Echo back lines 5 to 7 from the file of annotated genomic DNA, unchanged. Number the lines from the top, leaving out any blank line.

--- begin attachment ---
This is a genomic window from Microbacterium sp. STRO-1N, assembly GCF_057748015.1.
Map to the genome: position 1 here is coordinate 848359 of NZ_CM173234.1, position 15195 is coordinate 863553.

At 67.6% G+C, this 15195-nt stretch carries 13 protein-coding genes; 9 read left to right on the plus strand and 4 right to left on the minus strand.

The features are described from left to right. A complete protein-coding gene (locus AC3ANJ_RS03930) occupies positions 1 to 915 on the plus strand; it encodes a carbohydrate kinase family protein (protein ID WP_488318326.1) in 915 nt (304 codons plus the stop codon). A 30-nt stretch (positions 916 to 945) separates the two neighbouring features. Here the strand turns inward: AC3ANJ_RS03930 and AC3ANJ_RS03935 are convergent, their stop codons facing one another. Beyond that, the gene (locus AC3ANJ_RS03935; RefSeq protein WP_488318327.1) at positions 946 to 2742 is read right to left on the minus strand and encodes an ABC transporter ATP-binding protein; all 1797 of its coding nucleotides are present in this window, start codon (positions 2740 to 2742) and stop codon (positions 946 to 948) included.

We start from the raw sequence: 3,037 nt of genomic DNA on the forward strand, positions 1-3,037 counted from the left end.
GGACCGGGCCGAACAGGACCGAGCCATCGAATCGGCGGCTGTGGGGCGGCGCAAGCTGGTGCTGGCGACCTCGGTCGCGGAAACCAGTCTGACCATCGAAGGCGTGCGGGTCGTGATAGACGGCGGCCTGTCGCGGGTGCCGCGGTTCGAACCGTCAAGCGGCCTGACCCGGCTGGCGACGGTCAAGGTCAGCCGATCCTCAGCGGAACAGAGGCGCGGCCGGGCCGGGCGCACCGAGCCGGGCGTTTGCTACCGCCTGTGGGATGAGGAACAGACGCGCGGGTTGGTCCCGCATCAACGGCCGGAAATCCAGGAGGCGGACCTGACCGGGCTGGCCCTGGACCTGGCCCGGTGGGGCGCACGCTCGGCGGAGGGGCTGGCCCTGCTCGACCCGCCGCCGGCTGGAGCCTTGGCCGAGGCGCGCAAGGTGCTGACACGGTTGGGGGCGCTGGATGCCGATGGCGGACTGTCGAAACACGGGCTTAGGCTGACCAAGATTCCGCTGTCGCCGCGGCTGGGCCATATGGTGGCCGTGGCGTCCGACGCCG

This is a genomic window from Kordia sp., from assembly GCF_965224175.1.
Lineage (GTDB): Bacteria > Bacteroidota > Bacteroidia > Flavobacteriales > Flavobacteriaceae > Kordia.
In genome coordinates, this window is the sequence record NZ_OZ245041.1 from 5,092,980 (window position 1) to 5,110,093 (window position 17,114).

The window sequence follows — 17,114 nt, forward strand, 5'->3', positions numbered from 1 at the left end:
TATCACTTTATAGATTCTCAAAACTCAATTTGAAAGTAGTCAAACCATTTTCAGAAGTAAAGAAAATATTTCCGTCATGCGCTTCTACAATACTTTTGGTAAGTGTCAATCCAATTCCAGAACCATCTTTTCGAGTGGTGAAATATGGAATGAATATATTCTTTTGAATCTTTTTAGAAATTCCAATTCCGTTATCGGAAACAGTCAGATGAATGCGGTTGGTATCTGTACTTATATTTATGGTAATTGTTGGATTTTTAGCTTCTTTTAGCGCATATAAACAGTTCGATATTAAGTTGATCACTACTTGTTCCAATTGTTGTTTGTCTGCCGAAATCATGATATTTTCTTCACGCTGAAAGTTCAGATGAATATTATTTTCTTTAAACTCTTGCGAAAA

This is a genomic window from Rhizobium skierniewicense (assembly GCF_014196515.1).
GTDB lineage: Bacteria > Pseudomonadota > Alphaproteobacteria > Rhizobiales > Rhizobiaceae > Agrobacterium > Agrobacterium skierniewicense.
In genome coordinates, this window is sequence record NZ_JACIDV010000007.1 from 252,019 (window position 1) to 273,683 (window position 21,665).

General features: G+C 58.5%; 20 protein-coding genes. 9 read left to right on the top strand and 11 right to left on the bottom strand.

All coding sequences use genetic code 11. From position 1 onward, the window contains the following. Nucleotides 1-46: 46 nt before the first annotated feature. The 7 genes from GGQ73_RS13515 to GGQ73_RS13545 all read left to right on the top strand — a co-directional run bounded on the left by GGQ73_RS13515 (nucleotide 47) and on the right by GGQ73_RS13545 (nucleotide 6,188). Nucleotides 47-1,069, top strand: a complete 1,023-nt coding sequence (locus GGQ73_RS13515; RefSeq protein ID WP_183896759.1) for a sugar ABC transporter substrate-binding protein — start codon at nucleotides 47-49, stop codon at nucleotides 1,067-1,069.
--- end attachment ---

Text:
We start from the raw sequence: 3,037 nt of genomic DNA on the forward strand, positions 1-3,037 counted from the left end.
GGACCGGGCCGAACAGGACCGAGCCATCGAATCGGCGGCTGTGGGGCGGCGCAAGCTGGTGCTGGCGACCTCGGTCGCGGAAACCAGTCTGACCATCGAAGGCGTGCGGGTCGTGATAGACGGCGGCCTGTCGCGGGTGCCGCGGTTCGAACCGTCAAGCGGCCTGACCCGGCTGGCGACGGTCAAGGTCAGCCGATCCTCAGCGGAACAGAGGCGCGGCCGGGCCGGGCGCACCGAGCCGGGCGTTTGCTACCGCCTGTGGGATGAGGAACAGACGCGCGGGTTGGTCCCGCATCAACGGCCGGAAATCCAGGAGGCGGACCTGACCGGGCTGGCCCTGGACCTGGCCCGGTGGGGCGCACGCTCGGCGGAGGGGCTGGCCCTGCTCGACCCGCCGCCGGCTGGAGCCTTGGCCGAGGCGCGCAAGGTGCTGACACGGTTGGGGGCGCTGGATGCCGATGGCGGACTGTCGAAACACGGGCTTAGGCTGACCAAGATTCCGCTGTCGCCGCGGCTGGGCCATATGGTGGCCGTGGCGTCCGACGCCG

This is a genomic window from Kordia sp., from assembly GCF_965224175.1.